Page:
Hurricane Sandy and climate change

Reader Jan Galkowski sends this caution about promoting Hurricane Sandy as the result of climate change.  The following is taken from an e-mail to me yesterday:

There’s a lot being written about Hurricane Sandy in connection with climate change. It is likely that this hurricane was exacerbated by human induced climate change, notably the excessively warm waters off New England, but it is not scientifically correct to say the hurricane or its merging to become a nor’easter were caused by climate change. It is possible that the blocking high over Greenland contributed to that, however the attribution is dilute, if present.

Andy Revkin in the New York Times has a nice summary of the current science.

Although we know all is affected by greater energy on the planet, the fraction of Sandy’s fury attributable is perhaps 10%. Thus, comments like the following from are simply incorrect, and are misleading:

It’s as out of kilter as the melting Arctic or the acidifying ocean. And if there were any poetic justice, it would be named Hurricane Chevron or Hurricane Exxon, not Hurricane Sandy.

The ends do not justify the means.
If there’s something to be learned by this experience, it is that climate change is expanding and enlarging the oceans by thermal effects, and eventually by ice mass melting, both through displacement and gravitational effects. Eventually, common nor’easters will suffice to breach Battery Park walls and drown barrier islands. And there may be surprises in store as well.

As some of you have seen, I myself have done a calculation showing that the frequency of out of season hurricanes has increased since the late 19th century. That increase is statistically significant, although it may not be enough for everyone to notice.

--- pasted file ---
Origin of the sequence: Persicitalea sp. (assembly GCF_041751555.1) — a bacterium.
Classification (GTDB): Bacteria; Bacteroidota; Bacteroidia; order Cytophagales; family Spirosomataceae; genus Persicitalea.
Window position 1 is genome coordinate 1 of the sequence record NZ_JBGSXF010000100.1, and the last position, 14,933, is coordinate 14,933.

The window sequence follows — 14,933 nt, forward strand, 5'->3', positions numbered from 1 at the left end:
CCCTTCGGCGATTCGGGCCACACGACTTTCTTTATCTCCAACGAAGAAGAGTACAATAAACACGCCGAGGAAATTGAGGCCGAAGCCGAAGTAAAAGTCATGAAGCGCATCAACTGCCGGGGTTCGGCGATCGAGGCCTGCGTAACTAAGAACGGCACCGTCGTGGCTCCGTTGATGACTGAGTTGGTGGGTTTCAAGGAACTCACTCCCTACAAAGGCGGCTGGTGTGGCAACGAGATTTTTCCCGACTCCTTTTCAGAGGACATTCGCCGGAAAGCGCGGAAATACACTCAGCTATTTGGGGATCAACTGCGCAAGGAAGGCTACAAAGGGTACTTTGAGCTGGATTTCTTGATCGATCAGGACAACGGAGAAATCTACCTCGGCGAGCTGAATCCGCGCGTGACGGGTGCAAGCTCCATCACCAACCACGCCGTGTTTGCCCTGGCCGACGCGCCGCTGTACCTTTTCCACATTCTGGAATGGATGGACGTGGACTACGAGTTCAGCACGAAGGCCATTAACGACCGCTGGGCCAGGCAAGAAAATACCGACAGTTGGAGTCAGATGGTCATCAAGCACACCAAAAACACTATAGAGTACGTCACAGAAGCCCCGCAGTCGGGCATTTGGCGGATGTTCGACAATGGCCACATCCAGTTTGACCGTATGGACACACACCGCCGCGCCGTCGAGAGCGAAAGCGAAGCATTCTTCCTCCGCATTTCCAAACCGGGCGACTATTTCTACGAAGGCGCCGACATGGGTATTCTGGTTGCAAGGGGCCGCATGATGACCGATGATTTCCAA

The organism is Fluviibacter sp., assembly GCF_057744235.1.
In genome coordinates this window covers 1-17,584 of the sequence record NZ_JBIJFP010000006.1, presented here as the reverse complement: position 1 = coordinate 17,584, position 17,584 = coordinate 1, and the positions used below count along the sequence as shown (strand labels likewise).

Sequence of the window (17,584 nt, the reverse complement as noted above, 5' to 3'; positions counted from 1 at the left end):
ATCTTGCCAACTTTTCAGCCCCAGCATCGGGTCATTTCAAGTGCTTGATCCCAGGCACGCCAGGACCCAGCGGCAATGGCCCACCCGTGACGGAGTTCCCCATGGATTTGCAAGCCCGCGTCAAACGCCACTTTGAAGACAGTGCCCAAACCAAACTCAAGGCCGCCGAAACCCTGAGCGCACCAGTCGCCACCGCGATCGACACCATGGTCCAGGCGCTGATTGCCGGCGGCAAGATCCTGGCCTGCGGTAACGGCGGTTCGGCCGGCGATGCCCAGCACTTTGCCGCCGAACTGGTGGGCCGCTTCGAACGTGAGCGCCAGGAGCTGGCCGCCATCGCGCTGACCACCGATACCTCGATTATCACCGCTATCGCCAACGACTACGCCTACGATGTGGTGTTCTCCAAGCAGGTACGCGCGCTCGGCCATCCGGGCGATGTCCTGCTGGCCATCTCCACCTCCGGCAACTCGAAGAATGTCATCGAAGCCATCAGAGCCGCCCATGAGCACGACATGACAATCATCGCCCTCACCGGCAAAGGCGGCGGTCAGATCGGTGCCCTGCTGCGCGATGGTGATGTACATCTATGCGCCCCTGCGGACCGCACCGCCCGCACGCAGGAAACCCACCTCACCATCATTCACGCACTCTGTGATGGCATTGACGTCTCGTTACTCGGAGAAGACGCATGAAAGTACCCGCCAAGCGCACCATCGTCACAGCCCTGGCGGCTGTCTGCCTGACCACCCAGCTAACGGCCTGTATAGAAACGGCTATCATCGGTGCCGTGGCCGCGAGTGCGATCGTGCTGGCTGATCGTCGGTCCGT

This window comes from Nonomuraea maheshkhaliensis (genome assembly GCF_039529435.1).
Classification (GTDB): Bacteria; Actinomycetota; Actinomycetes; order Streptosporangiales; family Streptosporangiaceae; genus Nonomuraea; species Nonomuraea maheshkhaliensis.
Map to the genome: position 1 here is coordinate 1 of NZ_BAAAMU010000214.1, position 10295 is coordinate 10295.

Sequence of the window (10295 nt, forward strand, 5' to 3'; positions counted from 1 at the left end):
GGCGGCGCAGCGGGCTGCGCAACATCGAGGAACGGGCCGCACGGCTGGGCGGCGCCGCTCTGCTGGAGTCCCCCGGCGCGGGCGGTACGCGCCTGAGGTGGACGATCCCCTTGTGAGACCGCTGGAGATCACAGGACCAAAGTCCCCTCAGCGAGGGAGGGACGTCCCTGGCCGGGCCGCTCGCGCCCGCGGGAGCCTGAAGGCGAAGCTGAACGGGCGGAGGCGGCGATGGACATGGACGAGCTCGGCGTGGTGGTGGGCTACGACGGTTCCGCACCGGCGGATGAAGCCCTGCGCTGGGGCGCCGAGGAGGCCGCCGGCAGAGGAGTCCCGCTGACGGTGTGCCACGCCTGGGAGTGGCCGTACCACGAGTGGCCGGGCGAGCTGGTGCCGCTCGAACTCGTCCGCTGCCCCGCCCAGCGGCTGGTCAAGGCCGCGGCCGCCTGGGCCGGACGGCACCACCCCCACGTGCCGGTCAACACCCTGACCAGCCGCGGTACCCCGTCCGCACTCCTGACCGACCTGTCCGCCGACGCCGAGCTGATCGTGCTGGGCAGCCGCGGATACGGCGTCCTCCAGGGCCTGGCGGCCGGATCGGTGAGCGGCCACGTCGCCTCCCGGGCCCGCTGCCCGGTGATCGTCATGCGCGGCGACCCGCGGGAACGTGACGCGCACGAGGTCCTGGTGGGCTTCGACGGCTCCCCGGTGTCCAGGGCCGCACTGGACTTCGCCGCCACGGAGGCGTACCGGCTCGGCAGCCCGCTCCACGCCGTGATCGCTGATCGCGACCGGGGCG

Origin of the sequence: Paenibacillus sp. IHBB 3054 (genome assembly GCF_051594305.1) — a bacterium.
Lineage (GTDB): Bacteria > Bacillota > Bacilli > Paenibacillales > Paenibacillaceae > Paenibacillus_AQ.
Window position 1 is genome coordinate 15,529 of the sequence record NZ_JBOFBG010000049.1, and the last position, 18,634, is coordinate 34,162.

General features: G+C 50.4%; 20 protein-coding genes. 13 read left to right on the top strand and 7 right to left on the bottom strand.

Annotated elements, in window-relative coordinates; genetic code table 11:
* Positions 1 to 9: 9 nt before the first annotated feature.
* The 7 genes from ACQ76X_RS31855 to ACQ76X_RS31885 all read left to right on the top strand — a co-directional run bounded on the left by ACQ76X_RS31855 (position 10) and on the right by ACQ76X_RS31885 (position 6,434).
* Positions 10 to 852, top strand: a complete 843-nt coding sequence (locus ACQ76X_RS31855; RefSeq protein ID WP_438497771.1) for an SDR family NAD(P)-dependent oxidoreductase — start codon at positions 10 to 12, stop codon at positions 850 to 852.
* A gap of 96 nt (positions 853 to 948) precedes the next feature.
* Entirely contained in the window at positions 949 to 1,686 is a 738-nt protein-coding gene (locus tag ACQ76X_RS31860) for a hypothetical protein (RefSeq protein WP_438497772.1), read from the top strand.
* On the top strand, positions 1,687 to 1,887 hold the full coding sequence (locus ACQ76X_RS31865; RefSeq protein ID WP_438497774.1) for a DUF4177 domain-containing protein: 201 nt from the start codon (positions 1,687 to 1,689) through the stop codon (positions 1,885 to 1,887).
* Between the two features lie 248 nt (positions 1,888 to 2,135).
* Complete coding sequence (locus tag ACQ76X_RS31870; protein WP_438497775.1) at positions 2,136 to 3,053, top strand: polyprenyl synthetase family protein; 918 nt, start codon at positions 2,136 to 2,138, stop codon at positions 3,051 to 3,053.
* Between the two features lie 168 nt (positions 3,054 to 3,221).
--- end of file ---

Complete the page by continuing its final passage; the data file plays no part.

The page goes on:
Despite the great need to move policy towards a global economy that grows without more material consumption, which I very much agree with, distorting the facts destroys trust and disturbs the healthy ecosystem of scientific funding and research. It is also unethical.

It may be inconvenient that people are not moved by reason as much as by fear. But that is their choice, even if they suffer the consequences. It’s the responsibility of science to educate and be principled, even if we know that delay implies additional cost, additional deaths. It will also be the responsibility of science to tell policymakers and people that certain aspects of climate change are no longer reversible in any time frame that makes political or economic sense, and the longer we wait, the more of that kind of thing there will be.
I ask your collective understanding of this matter, and draw your attention to what will be the increasing problem of mitigating rather than preventing climate-related risks, as they are described in the SREX report from the IPCC. (Revkin alludes to this at his page.) 

Thanks. Hope everyone’s healthy and safe.
– Jan